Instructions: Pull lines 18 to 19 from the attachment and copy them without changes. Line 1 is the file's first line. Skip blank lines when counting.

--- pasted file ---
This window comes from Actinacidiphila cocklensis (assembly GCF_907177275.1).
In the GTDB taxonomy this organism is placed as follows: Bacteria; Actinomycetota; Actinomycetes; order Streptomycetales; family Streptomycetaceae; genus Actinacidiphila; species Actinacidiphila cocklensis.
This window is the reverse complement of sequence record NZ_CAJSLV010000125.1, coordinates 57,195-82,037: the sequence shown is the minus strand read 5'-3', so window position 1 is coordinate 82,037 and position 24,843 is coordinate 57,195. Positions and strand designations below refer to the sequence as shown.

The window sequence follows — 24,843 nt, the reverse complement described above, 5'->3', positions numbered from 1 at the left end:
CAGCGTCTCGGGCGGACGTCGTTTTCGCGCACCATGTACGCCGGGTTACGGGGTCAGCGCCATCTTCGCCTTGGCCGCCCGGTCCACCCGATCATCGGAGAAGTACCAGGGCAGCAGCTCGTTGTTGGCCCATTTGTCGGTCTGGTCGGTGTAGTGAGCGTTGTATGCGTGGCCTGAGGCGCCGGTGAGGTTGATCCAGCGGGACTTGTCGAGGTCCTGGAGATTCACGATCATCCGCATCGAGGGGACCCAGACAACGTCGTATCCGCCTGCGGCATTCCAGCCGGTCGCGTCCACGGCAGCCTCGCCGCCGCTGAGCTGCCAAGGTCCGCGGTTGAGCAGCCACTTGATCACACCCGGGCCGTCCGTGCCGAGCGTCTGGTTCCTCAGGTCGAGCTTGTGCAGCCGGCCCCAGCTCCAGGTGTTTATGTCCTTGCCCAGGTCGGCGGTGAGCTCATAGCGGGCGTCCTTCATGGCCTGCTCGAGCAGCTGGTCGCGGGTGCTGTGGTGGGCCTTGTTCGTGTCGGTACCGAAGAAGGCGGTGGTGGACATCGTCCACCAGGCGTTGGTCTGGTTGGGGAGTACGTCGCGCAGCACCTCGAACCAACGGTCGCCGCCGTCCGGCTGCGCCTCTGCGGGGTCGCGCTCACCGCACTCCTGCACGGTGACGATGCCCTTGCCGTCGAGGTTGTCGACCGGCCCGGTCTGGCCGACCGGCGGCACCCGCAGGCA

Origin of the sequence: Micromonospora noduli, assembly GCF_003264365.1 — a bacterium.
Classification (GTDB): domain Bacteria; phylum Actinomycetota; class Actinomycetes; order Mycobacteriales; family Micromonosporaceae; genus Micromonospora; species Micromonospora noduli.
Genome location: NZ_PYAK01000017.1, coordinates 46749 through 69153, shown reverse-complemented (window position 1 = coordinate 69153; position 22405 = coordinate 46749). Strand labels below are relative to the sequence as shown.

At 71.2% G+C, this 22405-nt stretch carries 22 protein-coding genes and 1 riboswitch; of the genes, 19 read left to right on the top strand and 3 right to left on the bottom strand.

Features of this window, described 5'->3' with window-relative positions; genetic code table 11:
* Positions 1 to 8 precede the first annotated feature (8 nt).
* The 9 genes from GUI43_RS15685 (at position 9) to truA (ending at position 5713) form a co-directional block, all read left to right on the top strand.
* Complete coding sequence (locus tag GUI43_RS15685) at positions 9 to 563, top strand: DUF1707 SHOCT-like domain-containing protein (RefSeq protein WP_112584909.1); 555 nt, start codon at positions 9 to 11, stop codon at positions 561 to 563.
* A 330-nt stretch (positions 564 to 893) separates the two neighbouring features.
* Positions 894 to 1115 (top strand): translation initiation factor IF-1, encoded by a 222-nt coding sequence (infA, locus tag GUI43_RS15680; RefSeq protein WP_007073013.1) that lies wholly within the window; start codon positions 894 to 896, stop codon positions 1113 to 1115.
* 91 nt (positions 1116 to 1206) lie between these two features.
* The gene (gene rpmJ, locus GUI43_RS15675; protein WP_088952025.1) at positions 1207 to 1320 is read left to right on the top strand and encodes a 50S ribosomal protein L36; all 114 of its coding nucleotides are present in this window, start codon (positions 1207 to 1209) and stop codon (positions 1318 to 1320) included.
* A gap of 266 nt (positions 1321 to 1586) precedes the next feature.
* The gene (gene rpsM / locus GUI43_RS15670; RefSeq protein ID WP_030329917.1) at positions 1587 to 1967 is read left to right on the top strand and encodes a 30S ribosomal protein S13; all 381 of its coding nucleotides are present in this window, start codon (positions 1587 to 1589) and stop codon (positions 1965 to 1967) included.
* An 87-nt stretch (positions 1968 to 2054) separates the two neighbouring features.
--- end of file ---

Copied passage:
* A gap of 266 nt (positions 1321 to 1586) precedes the next feature.
* The gene (gene rpsM / locus GUI43_RS15670; RefSeq protein ID WP_030329917.1) at positions 1587 to 1967 is read left to right on the top strand and encodes a 30S ribosomal protein S13; all 381 of its coding nucleotides are present in this window, start codon (positions 1587 to 1589) and stop codon (positions 1965 to 1967) included.